"The future of our children is too important to be left to chance. South Dakota's children need the academic tools that will allow them to succeed in a world where the competition for economic opportunity is increasingly challenging," Rounds said. "This plan will serve as a road map that will guide South Dakota's public education system in the next decade. It offers a once-in-a-lifetime opportunity to change the shape of how education is delivered in South Dakota."
The plan features specific and measurable goals, objectives and action steps that fall under three major areas: Starting Strong, Finishing Strong and Staying Strong. The goals are as follows:
Goal 1: By 2010, all third grade students will be proficient � or on a learning plan to become proficient � in reading and math.
Goal 2: By 2010, South Dakota will be first in the nation for the percentage of students going on to college, technical school or advanced training.
Goal 3: By 2010, the postsecondary education system will fully meet the needs of the state's changing economy and its citizens.
Goal 4: By 2010, South Dakota will build its educator base through targeted recruitment, retention and training.
Goal 5: By 2010, South Dakota will increase educational outcomes for American Indian students.
Goal 6: By 2010, South Dakota will target financial resources to improve classroom instruction and educational opportunities.
"Each of the 50-plus initiatives listed in this plan causes something to change within the education system. Some of these changes are minor. Some are not. Together, they represent a paradigm shift in our education system," Rounds said. "For those school districts that choose to participate, the benefits to students will pay off for generations to come."
The first major piece of the 2010E plan, called Starting Strong, provides for a continuum of services for South Dakota's youngest learners. It lays the foundation for future academic success through initiatives such as access to preschool screening, coordinating preschool opportunities for all 4-year-olds, targeted training for teachers, and development of an assessment tool to measure student progress in the primary grades.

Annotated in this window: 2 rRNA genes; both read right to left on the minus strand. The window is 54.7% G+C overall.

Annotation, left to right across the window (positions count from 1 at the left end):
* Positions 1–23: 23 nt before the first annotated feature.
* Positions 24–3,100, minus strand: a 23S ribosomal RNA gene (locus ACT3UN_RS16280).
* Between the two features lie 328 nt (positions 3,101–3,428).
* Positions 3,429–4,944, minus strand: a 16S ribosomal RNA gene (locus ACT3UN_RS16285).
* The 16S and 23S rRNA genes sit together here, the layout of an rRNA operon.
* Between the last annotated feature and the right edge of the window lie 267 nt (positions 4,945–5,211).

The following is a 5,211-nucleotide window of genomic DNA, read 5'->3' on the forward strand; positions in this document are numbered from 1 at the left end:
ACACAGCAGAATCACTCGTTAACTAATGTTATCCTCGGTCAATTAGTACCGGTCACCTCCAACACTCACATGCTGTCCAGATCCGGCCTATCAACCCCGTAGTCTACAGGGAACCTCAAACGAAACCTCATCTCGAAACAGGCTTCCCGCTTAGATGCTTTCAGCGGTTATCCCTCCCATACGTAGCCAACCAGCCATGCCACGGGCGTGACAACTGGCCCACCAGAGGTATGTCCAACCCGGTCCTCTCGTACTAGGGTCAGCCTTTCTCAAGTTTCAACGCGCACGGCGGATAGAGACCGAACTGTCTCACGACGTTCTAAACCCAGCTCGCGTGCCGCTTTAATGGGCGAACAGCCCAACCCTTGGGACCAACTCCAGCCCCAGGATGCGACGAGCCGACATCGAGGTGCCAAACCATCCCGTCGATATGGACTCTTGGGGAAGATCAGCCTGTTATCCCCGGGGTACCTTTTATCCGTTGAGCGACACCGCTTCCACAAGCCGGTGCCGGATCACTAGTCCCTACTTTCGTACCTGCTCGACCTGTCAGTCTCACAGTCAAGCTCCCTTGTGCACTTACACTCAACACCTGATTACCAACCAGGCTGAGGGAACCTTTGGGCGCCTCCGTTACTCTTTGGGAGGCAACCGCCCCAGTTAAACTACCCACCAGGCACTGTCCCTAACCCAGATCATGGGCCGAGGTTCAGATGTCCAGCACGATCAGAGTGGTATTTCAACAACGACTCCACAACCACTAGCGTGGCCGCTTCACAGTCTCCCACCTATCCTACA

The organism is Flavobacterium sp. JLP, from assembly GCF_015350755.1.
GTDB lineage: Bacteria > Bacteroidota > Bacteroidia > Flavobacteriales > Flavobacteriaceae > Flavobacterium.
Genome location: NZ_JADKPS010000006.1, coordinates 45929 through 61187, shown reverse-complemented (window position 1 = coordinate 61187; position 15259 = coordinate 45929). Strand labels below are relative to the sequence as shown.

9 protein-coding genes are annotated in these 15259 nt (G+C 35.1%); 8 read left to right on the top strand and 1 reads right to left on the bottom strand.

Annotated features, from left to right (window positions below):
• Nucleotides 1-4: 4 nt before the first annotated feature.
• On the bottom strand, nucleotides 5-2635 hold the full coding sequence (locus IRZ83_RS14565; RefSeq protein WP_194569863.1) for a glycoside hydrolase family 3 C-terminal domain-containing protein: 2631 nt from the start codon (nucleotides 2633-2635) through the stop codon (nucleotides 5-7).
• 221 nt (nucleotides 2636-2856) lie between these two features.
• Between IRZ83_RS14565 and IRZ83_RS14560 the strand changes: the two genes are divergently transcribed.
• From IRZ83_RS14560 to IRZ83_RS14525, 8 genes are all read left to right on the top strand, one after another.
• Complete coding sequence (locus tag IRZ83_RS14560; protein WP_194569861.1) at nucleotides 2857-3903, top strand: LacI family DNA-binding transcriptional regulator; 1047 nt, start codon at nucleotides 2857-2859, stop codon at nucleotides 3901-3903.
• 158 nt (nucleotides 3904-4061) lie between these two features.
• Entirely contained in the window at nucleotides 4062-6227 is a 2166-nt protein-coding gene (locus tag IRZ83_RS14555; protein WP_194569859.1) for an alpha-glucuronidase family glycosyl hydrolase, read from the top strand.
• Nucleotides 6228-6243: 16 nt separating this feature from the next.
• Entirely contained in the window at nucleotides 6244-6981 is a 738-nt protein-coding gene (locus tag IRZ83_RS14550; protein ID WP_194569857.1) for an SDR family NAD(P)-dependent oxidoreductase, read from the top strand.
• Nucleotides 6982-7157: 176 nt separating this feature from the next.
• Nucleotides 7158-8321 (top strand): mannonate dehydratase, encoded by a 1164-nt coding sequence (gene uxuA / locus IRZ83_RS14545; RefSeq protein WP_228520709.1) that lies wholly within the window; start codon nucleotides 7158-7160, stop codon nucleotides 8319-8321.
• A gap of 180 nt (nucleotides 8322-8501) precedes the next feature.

"Any educator will tell you that the earlier students fall behind in school, the harder it is for them to catch up," said Dr. Rick Melmer, secretary of the South Dakota Department of Education. "Starting Strong gives our youngsters the best start possible."
One of the highlights of Starting Strong is the coordination of preschool services. "Under this plan, qualified 4-year-olds will have access to quality preschool," Melmer said. The plan calls for a blended approach to preschool, featuring partnerships between local school districts, Head Start and private preschool providers. Any preschool �public or private � that meets accreditation requirements would be eligible to participate in the program.
The second major piece of the 2010 Education Initiative, called Finishing Strong, provides opportunities that prepare all students for postsecondary education and success in today's highly competitive world.
"At the high school level, Finishing Strong provides students with a rigorous, relevant experience that sufficiently prepares them for future learning," Melmer said. It outlines the use of tools such as personal learning plans, senior projects, accelerated learning courses, and virtual school.
Finishing Strong also includes a laptop initiative, which provides incentive money for school districts to initiate one-to-laptop programs for high school students. "This program is not simply about putting computers into the hands of high school students. It is about changing the way teachers teach and students learn," said Melmer.
At the postsecondary level, Finishing Strong focuses on increasing the proportion of South Dakota citizens graduating from college and with graduate degrees. It also aims to provide access to lifelong education, to support a growing knowledge-based economy.
The final piece of the 2010 education plan is Staying Strong. Goals in this area cover teacher recruitment and retention, educational outcomes for American Indian students, and funding.
"This part of the plan outlines steps that we can take to build and expand our base of talented teachers," Melmer said. It creates mentoring programs for teachers new to the field, provides support to teachers pursuing advanced degrees, and assists districts interested in addressing teacher compensation.
Under the plan, American Indian students will be able to participate in intensive summer school academies designed to prepare them for graduation and postsecondary education. "We have great hopes for this program, which includes strong academic and support components for these young people," Melmer said.
"South Dakota should be proud of its education system," Rounds concluded. "Working together, we will make our education system even better. Most importantly, we will provide our young people with the opportunities for success that they so deserve. That's what this initiative is all about � providing opportunities for kids. And if we follow this road map, the kids will be the winners."
More information regarding the 2010 Education Initiative can be found at www.2010education.com.